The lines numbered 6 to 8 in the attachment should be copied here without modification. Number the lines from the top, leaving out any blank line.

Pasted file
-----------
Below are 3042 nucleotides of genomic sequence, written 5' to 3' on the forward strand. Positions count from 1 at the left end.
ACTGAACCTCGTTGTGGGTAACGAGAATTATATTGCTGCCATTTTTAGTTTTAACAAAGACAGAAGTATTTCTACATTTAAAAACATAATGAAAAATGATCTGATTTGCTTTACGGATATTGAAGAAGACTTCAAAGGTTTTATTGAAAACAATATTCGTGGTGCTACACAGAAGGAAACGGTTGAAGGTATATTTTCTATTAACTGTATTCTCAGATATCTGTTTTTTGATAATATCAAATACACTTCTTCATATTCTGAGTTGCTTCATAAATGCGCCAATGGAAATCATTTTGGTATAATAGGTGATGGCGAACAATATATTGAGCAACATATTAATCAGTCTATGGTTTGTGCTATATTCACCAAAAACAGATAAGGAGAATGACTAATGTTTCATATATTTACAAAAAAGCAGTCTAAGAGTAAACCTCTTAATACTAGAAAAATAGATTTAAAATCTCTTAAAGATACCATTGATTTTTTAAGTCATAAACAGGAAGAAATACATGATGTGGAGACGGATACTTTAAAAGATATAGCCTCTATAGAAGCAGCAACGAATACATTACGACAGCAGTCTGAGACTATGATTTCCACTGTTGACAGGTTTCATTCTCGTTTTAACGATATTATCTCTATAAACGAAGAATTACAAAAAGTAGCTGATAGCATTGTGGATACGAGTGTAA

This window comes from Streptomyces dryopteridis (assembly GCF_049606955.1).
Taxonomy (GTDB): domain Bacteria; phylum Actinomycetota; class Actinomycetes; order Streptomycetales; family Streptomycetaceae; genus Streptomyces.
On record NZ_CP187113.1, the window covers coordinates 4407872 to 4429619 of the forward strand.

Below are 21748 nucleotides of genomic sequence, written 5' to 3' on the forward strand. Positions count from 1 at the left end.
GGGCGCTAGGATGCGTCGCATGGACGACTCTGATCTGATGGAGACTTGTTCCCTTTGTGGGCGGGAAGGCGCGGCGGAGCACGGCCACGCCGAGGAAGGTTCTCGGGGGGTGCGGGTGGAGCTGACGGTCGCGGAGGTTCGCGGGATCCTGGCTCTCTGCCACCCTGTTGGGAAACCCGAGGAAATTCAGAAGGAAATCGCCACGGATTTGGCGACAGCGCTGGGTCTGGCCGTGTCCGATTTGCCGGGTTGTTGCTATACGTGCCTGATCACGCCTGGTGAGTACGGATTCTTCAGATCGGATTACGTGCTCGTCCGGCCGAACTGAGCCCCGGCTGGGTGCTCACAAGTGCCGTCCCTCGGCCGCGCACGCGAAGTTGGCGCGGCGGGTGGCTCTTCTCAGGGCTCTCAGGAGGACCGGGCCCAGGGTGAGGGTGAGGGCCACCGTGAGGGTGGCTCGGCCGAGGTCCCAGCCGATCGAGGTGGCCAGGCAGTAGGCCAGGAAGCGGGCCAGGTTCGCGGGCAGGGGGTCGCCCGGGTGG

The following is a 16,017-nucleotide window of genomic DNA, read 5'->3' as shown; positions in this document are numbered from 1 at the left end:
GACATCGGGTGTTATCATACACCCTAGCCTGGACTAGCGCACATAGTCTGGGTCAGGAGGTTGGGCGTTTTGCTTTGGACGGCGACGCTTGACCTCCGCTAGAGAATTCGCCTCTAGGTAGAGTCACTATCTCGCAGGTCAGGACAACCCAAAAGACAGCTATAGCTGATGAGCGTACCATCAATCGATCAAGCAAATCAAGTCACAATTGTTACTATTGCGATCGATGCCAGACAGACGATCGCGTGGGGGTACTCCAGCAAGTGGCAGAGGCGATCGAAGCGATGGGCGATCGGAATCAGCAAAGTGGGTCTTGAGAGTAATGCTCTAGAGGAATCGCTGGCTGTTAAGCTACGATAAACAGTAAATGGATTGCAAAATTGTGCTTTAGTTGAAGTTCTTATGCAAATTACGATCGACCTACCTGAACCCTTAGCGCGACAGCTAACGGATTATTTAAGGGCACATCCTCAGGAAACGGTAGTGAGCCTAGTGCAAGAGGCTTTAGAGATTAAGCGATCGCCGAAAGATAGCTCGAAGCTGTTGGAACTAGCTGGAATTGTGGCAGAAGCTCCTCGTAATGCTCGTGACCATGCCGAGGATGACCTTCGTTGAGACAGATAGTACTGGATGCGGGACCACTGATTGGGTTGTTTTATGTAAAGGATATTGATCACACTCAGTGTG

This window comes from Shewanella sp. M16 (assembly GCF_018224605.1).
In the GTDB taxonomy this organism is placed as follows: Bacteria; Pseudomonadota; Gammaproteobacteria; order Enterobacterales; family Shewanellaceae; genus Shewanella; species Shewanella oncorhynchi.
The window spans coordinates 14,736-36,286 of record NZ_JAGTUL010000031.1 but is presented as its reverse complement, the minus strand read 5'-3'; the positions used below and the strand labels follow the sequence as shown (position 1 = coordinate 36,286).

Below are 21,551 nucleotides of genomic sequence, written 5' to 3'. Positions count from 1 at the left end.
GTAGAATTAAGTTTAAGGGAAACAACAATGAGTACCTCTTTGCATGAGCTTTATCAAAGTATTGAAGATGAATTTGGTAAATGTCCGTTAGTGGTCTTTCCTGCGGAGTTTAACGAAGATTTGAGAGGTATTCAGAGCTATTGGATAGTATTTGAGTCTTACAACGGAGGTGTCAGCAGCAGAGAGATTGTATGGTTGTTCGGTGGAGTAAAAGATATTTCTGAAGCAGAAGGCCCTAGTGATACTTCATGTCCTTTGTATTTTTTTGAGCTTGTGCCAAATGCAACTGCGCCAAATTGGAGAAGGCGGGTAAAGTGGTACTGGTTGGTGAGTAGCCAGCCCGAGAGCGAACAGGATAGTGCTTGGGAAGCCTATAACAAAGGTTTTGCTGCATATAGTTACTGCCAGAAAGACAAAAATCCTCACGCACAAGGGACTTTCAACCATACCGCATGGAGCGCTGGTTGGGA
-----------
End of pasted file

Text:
Below are 21748 nucleotides of genomic sequence, written 5' to 3' on the forward strand. Positions count from 1 at the left end.
GGGCGCTAGGATGCGTCGCATGGACGACTCTGATCTGATGGAGACTTGTTCCCTTTGTGGGCGGGAAGGCGCGGCGGAGCACGGCCACGCCGAGGAAGGTTCTCGGGGGGTGCGGGTGGAGCTGACGGTCGCGGAGGTTCGCGGGATCCTGGCTCTCTGCCACCCTGTTGGGAAACCCGAGGAAATTCAGAAGGAAATCGCCACGGATTTGGCGACAGCGCTGGGTCTGGCCGTGTCCGATTTGCCGGGTTGTTGCTATACGTGCCTGATCACGCCTGGTGAGTACGGATTCTTCAGATCGGATTACGTGCTCGTCCGGCCGAACTGAGCCCCGGCTGGGTGCTCACAAGTGCCGTCCCTCGGCCGCGCACGCGAAGTTGGCGCGGCGGGTGGCTCTTCTCAGGGCTCTCAGGAGGACCGGGCCCAGGGTGAGGGTGAGGGCCACCGTGAGGGTGGCTCGGCCGAGGTCCCAGCCGATCGAGGTGGCCAGGCAGTAGGCCAGGAAGCGGGCCAGGTTCGCGGGCAGGGGGTCGCCCGGGTGG

The following is a 16,017-nucleotide window of genomic DNA, read 5'->3' as shown; positions in this document are numbered from 1 at the left end: